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Cleveland RTA looking to major studies to make improvements in 2019

Posted at 7:38 AM, Jan 09, 2019
and last updated 2019-01-09 07:45:25-05

CLEVELAND — The Greater Cleveland Regional Transit Authority is hoping three major studies will help it make major improvements in service and reliability in 2019.

RTA Board President Dennis Clough says RTA will conduct studies on economic impact, operations, and fare structure in an effort to increase efficiency in services.

Clough believes finding the right general manager, and the appointment of new board members, will also help make improvements at the economically embattled agency.

"2018 was not a good year for us, but we are turning the corner," Clough said.

"We're taking another look at our fare structure to see if it is a reason we are losing riders," he says.

Still, Chris Stocking, with Clevelanders for Public Transit believes much more needs to be done.

Stocking pointed to RTA service issues in 2018, the resignation of the RTA general manager, and major turnover within the RTA board.

Stocking said dramatic changes are needed to deal with continued funding issues that he said caused fares to double and a 25 percent cut in RTA services since 2005.

"It's definitely urgent, I mean if you're not getting people on the system, you're not really seeing the issues," Stocking said.

"Single car red line trains that are really packed on the west side in the morning, light rail cars that are breaking down and causing significant delays," he said.

"We believe that putting a rider directly on the board would bring a fresh perspective that a lot of the board members that don't use the system very often just don't see."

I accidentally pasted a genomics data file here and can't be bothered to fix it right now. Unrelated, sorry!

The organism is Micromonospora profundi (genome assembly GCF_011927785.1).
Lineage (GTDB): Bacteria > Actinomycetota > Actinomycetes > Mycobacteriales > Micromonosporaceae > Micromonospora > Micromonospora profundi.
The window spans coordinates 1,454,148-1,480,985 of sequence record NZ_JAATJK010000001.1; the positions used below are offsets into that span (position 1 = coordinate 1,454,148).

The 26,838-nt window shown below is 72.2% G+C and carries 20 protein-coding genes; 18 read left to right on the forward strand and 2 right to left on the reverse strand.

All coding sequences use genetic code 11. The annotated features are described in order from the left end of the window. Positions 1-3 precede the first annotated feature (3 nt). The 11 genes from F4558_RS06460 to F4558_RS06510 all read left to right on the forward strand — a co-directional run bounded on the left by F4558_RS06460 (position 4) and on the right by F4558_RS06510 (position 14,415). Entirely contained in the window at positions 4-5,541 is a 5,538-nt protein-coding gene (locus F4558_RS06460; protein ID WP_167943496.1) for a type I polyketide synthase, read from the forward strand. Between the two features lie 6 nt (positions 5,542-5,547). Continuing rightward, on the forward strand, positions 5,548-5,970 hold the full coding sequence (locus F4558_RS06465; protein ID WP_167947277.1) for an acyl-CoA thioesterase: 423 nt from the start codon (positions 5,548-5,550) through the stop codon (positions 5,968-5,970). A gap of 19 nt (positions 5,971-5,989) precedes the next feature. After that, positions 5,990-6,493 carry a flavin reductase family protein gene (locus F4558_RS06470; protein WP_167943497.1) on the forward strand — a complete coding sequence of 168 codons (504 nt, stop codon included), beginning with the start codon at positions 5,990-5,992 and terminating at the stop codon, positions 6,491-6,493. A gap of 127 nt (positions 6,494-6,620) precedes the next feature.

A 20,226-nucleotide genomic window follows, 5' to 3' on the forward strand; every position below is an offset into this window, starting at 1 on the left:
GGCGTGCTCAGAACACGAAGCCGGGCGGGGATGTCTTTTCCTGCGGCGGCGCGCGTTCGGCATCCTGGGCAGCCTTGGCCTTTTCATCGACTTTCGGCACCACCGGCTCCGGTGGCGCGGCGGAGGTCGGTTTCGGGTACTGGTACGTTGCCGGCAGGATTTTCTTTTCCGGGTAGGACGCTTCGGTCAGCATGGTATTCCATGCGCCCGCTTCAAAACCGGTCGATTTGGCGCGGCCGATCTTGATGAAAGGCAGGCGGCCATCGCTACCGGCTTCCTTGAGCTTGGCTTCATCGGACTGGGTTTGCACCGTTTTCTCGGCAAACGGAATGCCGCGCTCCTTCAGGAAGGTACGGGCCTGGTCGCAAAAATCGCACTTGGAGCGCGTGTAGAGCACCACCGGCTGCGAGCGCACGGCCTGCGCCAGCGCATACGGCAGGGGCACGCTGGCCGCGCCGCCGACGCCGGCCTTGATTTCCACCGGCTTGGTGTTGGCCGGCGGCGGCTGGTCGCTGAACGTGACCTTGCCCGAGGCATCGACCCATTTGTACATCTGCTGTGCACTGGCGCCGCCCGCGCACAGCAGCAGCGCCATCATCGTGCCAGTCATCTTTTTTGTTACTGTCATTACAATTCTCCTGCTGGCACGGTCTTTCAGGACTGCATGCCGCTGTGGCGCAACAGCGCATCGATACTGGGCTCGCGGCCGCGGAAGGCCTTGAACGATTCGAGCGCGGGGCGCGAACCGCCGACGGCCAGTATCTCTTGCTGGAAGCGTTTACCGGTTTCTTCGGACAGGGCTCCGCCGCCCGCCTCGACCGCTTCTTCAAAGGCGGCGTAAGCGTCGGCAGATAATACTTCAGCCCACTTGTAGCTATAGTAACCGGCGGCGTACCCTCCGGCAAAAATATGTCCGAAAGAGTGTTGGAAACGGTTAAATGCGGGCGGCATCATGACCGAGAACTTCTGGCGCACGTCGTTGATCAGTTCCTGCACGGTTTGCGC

"We really do need some drastic change and some fresh perspective.

Meanwhile, Amalgamated Transit Union, Local 268, President William Nix issued a statement on the status of the RTA improvement effort:

"The union has been pleased to see recent positive changes with GCRTA’s board.

The board's decision to seek new leadership in management has the potential to bring great improvements to RTA, provided that they pick a leader willing to listen and collaborate, and they themselves continue developing a vision for the RTA's future openly and transparently.

At the same time, Local 268 is frustrated that the RTA has stalled on a fair contract for its workers, demanding cuts to health care and refusing cost of living increases.

Despite all the turmoil in RTA’s leadership, it is our workers who have kept moving RTA forward every day despite increasingly challenging conditions.

The union wants to work together with RTA to make improvements for our community, and secure jobs where salaries keep up with inflation and healthcare costs, and to secure funding for public transit services."